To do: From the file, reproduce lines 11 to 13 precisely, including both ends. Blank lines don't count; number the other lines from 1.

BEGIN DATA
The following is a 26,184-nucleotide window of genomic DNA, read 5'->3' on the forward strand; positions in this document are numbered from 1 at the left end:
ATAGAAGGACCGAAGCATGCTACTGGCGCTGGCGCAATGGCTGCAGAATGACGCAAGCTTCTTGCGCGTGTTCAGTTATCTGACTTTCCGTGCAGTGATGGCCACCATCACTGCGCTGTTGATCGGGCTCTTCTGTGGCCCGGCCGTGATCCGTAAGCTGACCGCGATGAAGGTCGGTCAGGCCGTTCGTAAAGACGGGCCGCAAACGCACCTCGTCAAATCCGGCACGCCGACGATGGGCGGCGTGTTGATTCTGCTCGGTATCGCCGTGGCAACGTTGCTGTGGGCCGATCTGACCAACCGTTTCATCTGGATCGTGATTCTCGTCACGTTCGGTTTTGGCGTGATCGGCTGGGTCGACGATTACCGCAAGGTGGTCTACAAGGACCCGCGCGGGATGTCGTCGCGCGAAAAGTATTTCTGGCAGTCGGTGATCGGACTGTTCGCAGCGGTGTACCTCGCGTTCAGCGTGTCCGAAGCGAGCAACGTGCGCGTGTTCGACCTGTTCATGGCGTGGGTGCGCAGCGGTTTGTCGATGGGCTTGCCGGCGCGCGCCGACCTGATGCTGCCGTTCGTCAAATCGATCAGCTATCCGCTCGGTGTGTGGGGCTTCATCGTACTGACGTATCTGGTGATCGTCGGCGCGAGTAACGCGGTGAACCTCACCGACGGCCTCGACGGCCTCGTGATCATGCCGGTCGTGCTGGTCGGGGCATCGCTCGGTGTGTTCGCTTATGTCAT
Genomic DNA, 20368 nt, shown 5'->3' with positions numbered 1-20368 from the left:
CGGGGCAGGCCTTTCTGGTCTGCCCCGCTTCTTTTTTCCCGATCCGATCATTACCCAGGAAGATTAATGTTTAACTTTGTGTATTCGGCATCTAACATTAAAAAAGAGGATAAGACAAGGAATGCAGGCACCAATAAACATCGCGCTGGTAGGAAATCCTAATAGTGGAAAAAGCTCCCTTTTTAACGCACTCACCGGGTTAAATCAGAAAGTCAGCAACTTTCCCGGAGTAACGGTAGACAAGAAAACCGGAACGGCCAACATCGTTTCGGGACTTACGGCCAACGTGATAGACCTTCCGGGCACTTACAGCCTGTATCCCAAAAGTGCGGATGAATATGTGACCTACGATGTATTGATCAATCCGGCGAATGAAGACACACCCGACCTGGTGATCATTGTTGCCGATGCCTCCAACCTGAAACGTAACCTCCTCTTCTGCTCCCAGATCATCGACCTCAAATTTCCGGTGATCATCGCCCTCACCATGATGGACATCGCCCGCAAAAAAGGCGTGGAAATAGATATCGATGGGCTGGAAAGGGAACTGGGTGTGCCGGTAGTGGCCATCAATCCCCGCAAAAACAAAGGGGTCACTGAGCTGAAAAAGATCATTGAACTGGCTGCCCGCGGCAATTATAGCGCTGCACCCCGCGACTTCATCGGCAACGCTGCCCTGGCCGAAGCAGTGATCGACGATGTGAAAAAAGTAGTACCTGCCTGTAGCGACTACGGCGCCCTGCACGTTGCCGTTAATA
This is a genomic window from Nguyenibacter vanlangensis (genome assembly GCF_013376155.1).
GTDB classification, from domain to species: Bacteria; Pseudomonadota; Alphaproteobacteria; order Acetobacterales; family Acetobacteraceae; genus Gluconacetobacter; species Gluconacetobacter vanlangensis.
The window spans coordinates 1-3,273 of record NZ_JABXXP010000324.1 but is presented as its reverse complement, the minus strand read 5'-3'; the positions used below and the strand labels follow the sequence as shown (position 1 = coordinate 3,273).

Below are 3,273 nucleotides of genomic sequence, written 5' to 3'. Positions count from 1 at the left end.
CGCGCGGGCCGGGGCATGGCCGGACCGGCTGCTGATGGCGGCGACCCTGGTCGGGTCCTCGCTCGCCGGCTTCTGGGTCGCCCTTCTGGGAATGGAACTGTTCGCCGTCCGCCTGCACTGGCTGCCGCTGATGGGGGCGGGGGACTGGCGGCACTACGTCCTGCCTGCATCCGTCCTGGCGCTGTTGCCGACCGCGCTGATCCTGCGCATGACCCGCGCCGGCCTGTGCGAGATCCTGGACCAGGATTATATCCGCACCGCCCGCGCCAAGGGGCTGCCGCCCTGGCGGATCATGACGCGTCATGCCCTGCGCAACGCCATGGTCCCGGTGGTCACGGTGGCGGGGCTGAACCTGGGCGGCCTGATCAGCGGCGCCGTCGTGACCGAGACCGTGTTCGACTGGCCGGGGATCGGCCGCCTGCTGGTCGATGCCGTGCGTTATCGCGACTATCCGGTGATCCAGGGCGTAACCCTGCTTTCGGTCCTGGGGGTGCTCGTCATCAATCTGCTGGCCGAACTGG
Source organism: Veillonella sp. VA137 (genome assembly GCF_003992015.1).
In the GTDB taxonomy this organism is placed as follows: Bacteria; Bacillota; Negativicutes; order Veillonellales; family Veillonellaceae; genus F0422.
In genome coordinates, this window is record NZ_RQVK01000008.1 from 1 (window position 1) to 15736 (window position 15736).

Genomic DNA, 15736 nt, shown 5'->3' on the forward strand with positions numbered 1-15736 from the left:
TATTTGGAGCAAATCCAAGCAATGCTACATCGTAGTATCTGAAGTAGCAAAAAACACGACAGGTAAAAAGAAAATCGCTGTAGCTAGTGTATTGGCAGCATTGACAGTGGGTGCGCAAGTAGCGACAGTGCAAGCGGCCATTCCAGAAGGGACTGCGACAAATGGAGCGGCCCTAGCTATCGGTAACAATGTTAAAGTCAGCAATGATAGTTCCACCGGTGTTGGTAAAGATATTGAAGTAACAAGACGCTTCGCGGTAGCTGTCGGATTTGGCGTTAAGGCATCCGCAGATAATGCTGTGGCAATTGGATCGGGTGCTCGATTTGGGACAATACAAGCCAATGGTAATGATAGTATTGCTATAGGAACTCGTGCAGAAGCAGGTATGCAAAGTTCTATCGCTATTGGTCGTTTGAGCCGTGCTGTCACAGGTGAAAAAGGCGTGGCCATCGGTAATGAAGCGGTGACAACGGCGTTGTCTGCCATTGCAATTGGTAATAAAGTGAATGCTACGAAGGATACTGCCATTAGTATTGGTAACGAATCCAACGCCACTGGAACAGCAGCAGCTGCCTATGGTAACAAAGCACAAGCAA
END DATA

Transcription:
In the GTDB taxonomy this organism is placed as follows: Bacteria; Bacillota; Negativicutes; order Veillonellales; family Veillonellaceae; genus F0422.
In genome coordinates, this window is record NZ_RQVK01000008.1 from 1 (window position 1) to 15736 (window position 15736).

Genomic DNA, 15736 nt, shown 5'->3' on the forward strand with positions numbered 1-15736 from the left: